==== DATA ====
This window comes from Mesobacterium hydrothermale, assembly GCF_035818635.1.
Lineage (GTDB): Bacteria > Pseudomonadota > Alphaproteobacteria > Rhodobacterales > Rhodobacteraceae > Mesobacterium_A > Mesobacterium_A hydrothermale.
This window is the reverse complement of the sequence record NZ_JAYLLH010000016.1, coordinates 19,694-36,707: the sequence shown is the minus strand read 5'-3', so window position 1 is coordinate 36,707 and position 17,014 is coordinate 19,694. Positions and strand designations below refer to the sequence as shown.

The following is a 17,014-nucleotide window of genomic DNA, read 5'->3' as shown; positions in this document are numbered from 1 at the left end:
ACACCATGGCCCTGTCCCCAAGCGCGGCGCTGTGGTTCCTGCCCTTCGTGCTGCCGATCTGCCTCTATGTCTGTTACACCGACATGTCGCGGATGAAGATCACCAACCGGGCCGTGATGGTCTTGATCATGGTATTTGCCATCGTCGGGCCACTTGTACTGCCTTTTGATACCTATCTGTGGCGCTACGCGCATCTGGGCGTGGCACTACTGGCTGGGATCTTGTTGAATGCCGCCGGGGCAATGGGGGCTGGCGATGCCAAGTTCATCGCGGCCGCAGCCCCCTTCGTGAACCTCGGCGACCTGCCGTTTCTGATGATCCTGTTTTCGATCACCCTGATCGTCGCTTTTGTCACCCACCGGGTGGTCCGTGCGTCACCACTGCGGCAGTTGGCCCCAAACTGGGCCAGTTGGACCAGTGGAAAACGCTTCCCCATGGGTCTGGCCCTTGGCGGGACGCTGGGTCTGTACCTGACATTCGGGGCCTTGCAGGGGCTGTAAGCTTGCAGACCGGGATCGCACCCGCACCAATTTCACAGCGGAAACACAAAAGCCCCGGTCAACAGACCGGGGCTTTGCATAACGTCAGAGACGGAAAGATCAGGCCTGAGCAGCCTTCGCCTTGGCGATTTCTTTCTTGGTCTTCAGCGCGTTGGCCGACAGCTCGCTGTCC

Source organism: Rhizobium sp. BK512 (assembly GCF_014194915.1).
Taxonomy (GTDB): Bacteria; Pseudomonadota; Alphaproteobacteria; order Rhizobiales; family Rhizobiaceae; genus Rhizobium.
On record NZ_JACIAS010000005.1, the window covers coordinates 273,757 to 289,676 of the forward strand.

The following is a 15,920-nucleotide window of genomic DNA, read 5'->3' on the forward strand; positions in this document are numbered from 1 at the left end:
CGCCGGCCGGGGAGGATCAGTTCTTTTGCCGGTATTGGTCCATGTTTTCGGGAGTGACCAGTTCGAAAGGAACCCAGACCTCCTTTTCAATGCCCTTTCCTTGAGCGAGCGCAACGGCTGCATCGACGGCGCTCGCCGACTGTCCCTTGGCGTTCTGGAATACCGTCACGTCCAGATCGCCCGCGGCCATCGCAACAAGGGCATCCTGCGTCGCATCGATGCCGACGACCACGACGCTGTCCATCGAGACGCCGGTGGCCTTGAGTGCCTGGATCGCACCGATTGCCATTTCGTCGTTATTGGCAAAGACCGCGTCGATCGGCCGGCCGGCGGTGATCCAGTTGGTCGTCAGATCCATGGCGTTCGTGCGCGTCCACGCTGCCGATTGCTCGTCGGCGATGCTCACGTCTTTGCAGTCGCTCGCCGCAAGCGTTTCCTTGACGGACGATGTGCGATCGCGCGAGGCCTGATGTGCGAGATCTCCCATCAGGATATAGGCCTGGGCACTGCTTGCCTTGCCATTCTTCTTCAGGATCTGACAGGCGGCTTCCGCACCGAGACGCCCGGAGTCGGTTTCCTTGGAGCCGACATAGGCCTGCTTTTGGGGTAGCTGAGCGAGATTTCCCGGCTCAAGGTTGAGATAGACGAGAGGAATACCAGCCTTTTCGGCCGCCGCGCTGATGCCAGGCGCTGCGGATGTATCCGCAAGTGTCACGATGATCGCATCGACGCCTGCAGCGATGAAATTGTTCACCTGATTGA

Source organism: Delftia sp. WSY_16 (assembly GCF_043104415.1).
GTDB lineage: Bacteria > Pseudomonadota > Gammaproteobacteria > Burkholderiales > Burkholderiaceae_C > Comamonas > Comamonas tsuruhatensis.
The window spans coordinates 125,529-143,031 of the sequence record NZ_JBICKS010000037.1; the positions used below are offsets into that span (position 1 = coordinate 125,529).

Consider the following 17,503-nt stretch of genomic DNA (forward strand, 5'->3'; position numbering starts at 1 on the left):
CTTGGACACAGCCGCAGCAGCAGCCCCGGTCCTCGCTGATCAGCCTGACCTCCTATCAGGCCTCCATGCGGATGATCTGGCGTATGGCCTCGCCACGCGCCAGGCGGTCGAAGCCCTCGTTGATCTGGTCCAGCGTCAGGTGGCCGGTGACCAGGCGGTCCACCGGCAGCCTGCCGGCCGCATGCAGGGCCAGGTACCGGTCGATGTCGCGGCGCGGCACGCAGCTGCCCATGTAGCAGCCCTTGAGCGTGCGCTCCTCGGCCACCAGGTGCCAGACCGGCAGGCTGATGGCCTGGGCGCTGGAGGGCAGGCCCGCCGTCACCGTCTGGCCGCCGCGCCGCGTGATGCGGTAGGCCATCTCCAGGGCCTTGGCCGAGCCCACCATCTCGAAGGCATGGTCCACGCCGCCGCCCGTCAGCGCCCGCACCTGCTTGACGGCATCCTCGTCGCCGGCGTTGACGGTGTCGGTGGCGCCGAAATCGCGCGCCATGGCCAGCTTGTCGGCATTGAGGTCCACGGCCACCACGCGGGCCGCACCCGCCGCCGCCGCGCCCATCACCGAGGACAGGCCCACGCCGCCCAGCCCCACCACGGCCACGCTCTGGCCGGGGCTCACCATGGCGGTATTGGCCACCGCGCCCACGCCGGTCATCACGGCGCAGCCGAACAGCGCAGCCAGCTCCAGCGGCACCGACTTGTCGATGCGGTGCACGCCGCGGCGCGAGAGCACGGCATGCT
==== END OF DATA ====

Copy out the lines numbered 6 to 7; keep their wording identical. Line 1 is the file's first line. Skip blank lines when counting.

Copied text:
Source organism: Rhizobium sp. BK512 (assembly GCF_014194915.1).
Taxonomy (GTDB): Bacteria; Pseudomonadota; Alphaproteobacteria; order Rhizobiales; family Rhizobiaceae; genus Rhizobium.